“We are doing this to make sure that artists and crew are paid for their performances to help them survive during these crazy times”
The team approached the festival in the same way as they would for booking a live show, says Baruch, putting together a virtual festival line-up and bringing in Sweet Relief Musicians Fund, which provides financial assistance to industry workers and artists, as a charitable partner.
Artists upload 45 to 60 minutes of unique never before seen live footage which the Live From Out There team prices accordingly. The virtual event has raised over $250,000 so far, with fans paying for $50 six-week subscriptions, $20 weekend passes or paying per view, with single shows starting from $5. Of the revenue generated, 70% goes directly to the artists.
“We are doing this to make sure that artists and crew are paid for their performances to help them survive during these crazy times. I very much support many of the other models where all money goes to charity and artists involved don’t get paid, but for us, we are doing that through Sweet Relief, plus making sure the artists involved in our programming get paid.”
For the first week of programming, says Baruch, no major recording artists performed at the festival, meaning licensing has not been an issue. “I also think people aren’t so bullish at the moment, and are trying to help each other out,” says Baruch, adding that, “we will continue to go grow and diversify our platform and did so last week for the Bill Withers Tribute which had artists such as Finneas, Stephen Marley, Craig Robinson, Allen Stone and many more major artists.”
“We have no intention of stopping at this point and are already working on phase two of the platform and see everything that we are working on now still being relevant once we return to some sort of normal,” adds Baruch.
A mainstay in the livestreaming game, self-serve platform Stageit has been hosting concerts online since 2011, but has seen a “gigantic uptake” since the coronavirus outbreak.
“As people start to miss live shows more and more, we will see an increasing number turning online for their live music fix”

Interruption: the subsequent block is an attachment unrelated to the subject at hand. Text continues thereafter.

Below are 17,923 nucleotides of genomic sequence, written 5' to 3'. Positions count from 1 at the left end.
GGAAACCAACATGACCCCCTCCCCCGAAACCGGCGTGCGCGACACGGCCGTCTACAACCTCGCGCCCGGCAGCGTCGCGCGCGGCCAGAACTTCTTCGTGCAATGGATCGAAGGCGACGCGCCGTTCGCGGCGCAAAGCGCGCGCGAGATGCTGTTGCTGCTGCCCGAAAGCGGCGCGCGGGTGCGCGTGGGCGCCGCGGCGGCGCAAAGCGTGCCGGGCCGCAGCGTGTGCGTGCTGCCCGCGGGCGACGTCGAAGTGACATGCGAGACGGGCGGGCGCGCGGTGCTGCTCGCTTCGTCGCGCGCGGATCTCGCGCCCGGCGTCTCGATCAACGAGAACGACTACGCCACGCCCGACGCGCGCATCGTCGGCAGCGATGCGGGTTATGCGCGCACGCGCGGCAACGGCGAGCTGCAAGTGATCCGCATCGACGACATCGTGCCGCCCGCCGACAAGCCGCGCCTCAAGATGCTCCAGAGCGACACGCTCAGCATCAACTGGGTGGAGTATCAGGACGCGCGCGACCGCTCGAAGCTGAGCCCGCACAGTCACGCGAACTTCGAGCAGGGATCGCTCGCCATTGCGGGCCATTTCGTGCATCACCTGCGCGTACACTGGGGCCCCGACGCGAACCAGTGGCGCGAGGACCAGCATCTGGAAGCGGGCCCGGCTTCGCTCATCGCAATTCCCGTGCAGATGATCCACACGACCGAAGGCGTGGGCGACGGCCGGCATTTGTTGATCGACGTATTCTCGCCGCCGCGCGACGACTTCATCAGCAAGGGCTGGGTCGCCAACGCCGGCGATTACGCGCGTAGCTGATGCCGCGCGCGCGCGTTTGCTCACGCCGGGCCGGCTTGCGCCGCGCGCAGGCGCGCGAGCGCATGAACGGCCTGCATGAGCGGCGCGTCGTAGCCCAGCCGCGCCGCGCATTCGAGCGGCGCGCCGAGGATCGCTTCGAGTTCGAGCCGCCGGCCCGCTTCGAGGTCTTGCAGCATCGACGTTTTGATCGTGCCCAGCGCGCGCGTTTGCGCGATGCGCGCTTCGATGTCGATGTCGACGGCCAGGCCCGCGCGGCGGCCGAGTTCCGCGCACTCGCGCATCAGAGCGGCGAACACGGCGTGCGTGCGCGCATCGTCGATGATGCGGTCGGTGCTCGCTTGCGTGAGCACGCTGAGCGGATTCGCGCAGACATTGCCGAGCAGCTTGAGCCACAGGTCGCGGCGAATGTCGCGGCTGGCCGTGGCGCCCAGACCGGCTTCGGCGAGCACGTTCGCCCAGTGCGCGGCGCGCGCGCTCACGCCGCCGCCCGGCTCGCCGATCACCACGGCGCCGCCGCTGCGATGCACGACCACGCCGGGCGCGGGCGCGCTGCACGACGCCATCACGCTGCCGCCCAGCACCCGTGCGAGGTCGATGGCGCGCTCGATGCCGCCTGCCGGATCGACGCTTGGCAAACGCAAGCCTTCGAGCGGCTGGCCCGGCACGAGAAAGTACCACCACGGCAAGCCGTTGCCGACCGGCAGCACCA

“There has been a massive explosion on the site,” says Stageit’s production and artist relations manager Nick Cox. “We are now having more big shows in a day than we have had in a month typically.”
Stageit is licensed by US performance rights organisations (PROs) Ascap and BMI and, as no content is archived on the site, there is no need to pay for any recorded rights, says Cox. Artists that have performed on the site include Jon Bon Jovi, Korn, Jason Mraz, Sara Bareilles, Rick Springfield and Bret Michaels, with a new influx of artists that have had upcoming tour dates cancelled now coming to the site.
Cox believes that the self-serving, “democratised” nature of the platform, and the absence of a middle man needed to access it, is liberating for many artists. If people want to play to ten fans and make money from that, we don’t want to take that experience away from them, he says.
In terms of the future of livestreaming, Cox states that “more people are going to be willing to pay for [livestreamed content] now”.
“It will never be a replacement for a live ticketed event – they are two completely different things and we are not trying to compete with this, but as people start to miss live shows more and more, we will see an increasing number turning online for their live music fix.”
Read more about the business of livestreaming here.